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>  News Releases >   2002 >   January

For Dartmouth sophomore, scientific success comes early

Posted 01/23/02

Portland, Maine, native Alex Lankowski has opportunities most college sophomores only dream about: Not only is he conducting scientific research at Maine's famed Mount Desert Island Biological Laboratory (MDIBL) and in Dartmouth Medical School's Cystic Fibrosis Research Development Program, but he's about to have his name on an important new study that has implications for cystic fibrosis treatment in humans.

This summer the results of Lankowski's research will appear in the MDIBL newsletter. He and his advisor, Bruce Stanton, Director of the Cystic Fibrosis Research Development Program and Professor of Physiology at Dartmouth Medical School, are also in the process of writing about the study for other scholarly publications.

Lankowski studies the cystic fibrosis transmembrane conductance regulator (CFTR) protein in killifish -- a small, estuary-dwelling animal that can survive in both salt and fresh water environments. CFTR is the same protein responsible for cystic fibrosis in humans, and understanding how this protein functions in killifish can lead to understanding how it malfunctions in humans.

"We see this system that breaks down in humans, where CFTR fails to do its job–which is to move salt in and out of cells–and we wanted to see how this same system worked in killifish," said Lankowski.

Lankowski says killifish are valuable to this research because of the amount of CFTR they produce, and the fact that they are abundant and relatively easy to catch. At Mt. Desert Island Lankowski found the best method of catching killifish was to wait until low tide when the fish become trapped in the upstream part of the estuaries, then to wade in with traps bated with bagel. This method sometimes yielded as many as 150 or more specimens. The fish were then dissected and a tiny piece of the gill was removed for study under the microscope.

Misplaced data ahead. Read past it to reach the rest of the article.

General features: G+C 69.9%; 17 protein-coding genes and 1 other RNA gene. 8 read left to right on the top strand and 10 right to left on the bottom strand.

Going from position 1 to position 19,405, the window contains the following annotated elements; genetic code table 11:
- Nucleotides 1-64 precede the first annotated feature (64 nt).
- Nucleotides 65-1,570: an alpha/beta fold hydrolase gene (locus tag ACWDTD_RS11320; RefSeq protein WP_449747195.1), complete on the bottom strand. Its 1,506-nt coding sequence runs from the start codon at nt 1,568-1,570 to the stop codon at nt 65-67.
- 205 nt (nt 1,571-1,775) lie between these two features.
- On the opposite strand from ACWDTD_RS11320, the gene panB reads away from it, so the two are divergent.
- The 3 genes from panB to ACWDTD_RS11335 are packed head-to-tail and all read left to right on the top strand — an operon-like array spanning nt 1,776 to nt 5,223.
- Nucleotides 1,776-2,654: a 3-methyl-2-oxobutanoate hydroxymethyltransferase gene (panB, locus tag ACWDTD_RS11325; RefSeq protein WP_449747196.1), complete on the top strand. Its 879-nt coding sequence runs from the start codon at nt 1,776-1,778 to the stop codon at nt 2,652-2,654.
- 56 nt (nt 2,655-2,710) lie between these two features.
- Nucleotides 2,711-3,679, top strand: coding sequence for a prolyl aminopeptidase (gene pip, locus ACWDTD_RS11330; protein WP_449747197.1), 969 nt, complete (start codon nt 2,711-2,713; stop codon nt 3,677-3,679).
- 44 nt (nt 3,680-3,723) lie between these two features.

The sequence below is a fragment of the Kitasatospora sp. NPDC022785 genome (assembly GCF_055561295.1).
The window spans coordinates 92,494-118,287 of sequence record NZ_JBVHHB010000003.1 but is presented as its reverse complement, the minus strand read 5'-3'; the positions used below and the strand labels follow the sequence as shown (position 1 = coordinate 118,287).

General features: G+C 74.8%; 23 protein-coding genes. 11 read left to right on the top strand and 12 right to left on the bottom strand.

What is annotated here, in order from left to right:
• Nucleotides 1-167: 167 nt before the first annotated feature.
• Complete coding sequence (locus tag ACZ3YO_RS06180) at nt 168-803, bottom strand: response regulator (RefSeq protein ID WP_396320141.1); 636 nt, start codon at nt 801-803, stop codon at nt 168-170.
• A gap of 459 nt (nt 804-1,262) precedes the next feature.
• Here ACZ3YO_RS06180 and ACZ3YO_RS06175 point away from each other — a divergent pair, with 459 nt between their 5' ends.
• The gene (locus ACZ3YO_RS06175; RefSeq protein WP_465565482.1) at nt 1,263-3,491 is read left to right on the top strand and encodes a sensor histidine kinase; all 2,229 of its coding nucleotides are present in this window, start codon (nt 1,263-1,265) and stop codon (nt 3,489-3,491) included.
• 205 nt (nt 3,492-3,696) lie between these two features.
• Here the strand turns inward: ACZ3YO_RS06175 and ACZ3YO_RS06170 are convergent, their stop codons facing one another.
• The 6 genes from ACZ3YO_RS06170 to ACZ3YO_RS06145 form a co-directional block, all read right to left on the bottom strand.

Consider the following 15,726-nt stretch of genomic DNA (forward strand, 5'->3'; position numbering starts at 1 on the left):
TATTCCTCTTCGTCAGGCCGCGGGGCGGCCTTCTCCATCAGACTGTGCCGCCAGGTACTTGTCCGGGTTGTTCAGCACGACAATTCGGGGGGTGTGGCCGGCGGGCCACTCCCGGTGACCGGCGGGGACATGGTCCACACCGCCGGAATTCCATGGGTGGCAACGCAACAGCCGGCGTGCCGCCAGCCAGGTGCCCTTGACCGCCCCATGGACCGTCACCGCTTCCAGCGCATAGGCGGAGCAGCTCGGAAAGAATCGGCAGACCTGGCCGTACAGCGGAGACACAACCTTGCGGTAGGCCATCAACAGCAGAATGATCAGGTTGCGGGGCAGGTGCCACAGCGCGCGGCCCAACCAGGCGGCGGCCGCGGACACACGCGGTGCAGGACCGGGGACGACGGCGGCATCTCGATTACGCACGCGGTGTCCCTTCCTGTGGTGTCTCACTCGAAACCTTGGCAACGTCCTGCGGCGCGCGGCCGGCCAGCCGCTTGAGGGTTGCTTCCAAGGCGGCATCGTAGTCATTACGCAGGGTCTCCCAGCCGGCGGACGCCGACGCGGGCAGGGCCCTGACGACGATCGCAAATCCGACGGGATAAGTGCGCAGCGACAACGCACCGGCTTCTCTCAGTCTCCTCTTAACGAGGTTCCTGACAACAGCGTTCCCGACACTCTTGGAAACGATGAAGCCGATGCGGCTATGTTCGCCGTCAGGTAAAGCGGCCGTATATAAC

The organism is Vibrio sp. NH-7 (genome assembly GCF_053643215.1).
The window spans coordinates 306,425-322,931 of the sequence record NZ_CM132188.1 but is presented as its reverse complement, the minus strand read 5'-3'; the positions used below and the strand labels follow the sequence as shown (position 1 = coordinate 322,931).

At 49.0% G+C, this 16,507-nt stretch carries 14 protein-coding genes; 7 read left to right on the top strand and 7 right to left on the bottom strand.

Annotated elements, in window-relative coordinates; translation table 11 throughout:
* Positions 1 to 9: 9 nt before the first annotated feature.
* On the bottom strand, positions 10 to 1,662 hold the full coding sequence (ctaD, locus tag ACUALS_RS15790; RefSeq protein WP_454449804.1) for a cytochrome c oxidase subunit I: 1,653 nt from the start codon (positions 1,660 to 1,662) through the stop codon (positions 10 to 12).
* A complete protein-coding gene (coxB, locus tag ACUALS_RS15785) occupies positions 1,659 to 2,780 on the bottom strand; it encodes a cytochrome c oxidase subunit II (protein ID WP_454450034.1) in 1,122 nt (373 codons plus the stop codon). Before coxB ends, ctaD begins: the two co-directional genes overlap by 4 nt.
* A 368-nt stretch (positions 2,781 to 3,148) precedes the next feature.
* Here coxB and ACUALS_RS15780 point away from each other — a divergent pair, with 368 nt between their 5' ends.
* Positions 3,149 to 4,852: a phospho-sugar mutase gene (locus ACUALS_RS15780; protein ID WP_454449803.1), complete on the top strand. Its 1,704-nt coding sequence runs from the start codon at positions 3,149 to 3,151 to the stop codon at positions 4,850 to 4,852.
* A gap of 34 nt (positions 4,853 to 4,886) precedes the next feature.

Stanton, who has overseen much of Lankowski's work at Dartmouth, said Lankowski demonstrates exceptional capability as a scientific researcher.

"Alex basically conducts all of his own experiments," said Stanton. "Whether he's at MDIBL or here at Dartmouth he has his own ideas he wants to pursue, and we can count on him to do first-rate work."

Stanton said early this fall Lankowski traveled from the MDIBL to Dartmouth with hundreds of live killifish in his car in order to continue his research during the school year.

"It just gives you a sense of how professional he is about research," Stanton said.

However, scientific success did not happen overnight for Lankowski. He's been working at Mt. Desert Island for four summers now. He began the summer after his high school sophomore year, traveling there to work in the lab. Lankowski says he's been interested in biology since childhood.

"Growing up in Portland, the ocean and all the wildlife were always right there," he said.

Lankowsky said his early success as a researcher has given him much to think about in making his future plans. "I'd always assumed I'd be a doctor," said the bio-chemistry and romance language major. "But it's been such a great experience working at Dartmouth and the MDIBL that I've realized how much I love research. I'm now thinking of ways I can combine medicine and research in my future plans."

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